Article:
Part 3 of a series of posts that share how one Early Childhood Educator and her colleagues bring some of the children in their care to Assiniboine Forest once a week for 6 weeks to offer them an experience with Forest School principles in play.
“With brains in your head and feet in your shoes, you can steer yourself any direction you choose.” – Oh! The places you’ll go! by Dr. Suess
In the middle of May, we were still dressed in our rain gear.
The children were eager to revisit our forts and fairy houses and to add to our construction. At the centre this week, we made Popsicle stick doors with the intention that we would place on the fairy houses we might find. On day 1 we used the geocaching app on my phone to find our way through the woods. On this day, I wanted to try a different method of navigation for a more interactive experience. We were going to use our ‘Brain Compass’. We were going to find our way to the Oak tree hideouts by remembering the landmarks we saw the week earlier.
We went through the grass, passed the trees with missing bark and then came our first choice of trail. The children’s vote was in a 50/50 split between two possible paths, one we used before and one we had not. We ended up choosing the one we had not used before. Some chose to go along with that option with the confidence that it was the trail we used last week and the rest went along also confident that their peers would soon see that they were not correct.
That path ended up being a dead end, there was no trail to follow. We then, stepped carefully though the brush and found the original path on our right. As we continued on, some of the children’s internal compass’ started kicking in!
“We’ve been here before!”
“I remember this place!”
We followed a few of the 6 year old’s suggestions regarding our next trail choice and came across a shallow ditch filled with water.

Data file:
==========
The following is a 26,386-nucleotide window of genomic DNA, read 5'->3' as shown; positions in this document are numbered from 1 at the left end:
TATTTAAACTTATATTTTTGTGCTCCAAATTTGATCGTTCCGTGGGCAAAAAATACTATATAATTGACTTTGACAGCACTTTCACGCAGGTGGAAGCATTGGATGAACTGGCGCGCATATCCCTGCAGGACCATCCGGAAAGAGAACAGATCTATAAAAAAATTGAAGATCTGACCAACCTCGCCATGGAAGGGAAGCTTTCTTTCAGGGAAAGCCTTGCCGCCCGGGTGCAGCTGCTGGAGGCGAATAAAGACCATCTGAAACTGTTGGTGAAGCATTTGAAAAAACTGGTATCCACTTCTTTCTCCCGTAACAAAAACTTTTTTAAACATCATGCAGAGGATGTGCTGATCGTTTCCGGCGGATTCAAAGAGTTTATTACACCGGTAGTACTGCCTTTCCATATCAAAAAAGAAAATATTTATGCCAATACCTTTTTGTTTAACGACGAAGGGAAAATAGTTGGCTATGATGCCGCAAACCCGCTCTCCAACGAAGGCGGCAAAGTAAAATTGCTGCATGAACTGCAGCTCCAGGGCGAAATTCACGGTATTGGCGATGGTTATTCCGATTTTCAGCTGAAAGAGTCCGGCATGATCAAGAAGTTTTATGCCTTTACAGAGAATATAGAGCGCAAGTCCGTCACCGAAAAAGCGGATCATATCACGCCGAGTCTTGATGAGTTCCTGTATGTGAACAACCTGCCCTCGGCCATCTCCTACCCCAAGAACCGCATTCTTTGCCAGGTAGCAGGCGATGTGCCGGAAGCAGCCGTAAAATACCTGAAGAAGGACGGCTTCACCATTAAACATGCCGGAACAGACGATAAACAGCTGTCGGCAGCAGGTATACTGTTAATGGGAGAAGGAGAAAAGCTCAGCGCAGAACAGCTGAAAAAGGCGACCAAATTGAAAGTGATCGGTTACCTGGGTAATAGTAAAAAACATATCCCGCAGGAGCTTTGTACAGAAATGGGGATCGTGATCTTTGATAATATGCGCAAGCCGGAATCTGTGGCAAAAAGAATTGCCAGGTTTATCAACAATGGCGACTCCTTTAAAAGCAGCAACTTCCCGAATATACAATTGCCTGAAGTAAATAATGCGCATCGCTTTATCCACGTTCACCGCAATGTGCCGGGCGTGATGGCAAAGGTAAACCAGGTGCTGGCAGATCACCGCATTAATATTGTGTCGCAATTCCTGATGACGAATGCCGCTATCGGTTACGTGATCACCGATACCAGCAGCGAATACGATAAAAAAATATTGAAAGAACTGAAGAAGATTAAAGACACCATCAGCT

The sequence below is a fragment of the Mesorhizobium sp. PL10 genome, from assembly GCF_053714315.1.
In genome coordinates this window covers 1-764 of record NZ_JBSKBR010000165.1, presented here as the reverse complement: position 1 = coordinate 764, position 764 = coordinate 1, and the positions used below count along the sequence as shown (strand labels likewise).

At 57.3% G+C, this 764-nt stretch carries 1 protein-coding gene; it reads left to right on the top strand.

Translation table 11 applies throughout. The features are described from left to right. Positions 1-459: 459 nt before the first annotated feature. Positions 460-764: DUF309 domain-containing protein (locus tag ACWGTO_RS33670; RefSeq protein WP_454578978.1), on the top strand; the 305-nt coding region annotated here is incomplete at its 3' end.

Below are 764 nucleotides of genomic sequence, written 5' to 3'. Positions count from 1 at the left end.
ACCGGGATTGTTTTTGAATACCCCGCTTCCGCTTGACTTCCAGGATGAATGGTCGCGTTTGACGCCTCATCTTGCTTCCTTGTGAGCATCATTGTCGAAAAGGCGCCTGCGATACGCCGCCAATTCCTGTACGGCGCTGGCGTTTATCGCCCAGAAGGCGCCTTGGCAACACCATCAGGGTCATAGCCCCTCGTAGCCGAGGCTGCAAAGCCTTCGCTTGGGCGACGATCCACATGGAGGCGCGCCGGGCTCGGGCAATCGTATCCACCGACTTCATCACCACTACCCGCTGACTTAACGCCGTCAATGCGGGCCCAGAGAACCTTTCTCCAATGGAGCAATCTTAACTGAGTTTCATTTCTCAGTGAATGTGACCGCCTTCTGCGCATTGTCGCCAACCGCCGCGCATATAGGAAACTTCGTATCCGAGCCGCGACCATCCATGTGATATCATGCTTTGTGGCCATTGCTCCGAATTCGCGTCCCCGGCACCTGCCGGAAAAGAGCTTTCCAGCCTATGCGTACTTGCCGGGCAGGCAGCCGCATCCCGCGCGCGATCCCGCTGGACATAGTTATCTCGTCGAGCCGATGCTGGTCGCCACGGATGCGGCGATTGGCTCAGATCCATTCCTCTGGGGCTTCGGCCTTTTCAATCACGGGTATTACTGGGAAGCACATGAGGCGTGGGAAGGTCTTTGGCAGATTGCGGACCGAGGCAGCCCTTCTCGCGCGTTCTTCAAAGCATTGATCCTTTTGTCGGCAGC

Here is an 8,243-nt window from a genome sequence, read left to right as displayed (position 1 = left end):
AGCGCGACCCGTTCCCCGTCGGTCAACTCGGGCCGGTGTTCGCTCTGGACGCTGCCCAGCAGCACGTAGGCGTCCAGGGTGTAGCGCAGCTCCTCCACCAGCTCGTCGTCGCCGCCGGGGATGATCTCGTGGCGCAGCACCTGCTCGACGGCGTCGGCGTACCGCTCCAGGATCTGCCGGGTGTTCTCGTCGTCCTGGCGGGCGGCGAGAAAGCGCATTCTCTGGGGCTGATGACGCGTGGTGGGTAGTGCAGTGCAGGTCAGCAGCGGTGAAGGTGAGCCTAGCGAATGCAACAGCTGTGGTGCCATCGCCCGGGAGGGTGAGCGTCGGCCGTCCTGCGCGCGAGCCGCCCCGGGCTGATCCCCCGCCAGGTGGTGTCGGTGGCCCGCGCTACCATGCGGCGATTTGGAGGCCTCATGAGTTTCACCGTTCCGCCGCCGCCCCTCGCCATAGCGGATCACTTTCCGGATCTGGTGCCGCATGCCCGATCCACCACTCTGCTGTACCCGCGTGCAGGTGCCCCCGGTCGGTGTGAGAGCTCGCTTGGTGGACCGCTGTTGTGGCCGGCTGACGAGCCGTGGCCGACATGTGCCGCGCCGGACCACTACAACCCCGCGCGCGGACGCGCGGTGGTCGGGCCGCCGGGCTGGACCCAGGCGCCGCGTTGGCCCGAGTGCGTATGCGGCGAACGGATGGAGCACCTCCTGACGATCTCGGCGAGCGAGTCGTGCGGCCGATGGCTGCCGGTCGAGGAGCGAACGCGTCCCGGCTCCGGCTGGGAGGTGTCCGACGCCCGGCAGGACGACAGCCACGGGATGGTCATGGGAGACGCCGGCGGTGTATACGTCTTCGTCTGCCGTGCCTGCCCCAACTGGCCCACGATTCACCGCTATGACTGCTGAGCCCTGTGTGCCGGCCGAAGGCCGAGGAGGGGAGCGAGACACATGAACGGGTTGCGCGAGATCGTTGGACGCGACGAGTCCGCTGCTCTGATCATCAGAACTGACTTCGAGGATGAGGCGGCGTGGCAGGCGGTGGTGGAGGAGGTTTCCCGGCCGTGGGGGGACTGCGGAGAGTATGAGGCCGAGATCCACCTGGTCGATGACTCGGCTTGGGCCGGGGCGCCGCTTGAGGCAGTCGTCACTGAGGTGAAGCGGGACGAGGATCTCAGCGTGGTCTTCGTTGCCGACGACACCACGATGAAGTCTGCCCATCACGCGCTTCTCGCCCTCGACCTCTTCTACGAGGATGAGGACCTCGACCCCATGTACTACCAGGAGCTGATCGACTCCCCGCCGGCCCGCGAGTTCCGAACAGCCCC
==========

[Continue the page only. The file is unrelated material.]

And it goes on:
“Let’s make a bridge!” Exclaimed one boy. It didn’t take long before all 11 children were looking for sticks and adding to the bridge.
This kind of project was exactly the kind of thing that excited me about bring the kids to the woods: loose parts, child led direction, collaboration and leadership. Trial-and-error style problem solving, construction ideas, and task delegation among the young peers: it is a beautiful thing to witness.
It was thrilling for me to watch the focus and concentration these children had during their project that lasted close to 25 minutes.
While the majority of the group worked on the bridge construction, the other children climbed on a low lying tree that had nearly fallen over. In an Aspen forest, finding trees to climb is a challenge in itself! Climbing horizontally meant we were able to bend the traditional ‘one at a time’ rule that we use when we climb the trees near our centre. It was exciting because bending rules in a safe and fun way is one of the most empowering feelings!
The next part of the forest that caught our interest and attention was when our bus driver led us to the catwalks over the marsh. Finding a real bridge in the forest was poetic after they had spent so much time building their own! The bridge by the marsh took us passed a part of the woods that had been recently burnt by a forest fire. “It smells like camping.” a four year old observed. As we slowed down our walking pace the children looked at the damaged trees. The sadness on the children’s faces were similar to the ones I saw when they noticed the missing bark last week.
There was great conversation about how dangerous fire is for people and the animals that live in the forest, and obviously also for the trees. We discussed how people sometimes hurt nature by being careless. “Like littering!” one child added. “Yes,” I acknowledged. “The firefighters don’t know why this fire happened, but someone might have littered fire.” I explained. What seemed to others like just a walk in the woods, was in fact a very exciting 3 hour field trip! With the open-ended construction time, magical fairy house search, geocashing and the emotional reactions to the fire damage, we touched on all of the developmental domains in meaningful, memorable ways.
Other Amazing moments: We saw a DEER!! It was mesmerizing! It was not concerned about us, she stopped to look in our direction for a minute or so, then casually walked away. The children were awe-struck and wouldn’t stop looking for her after that. Playing with the toys in the geocache was pretty fun too!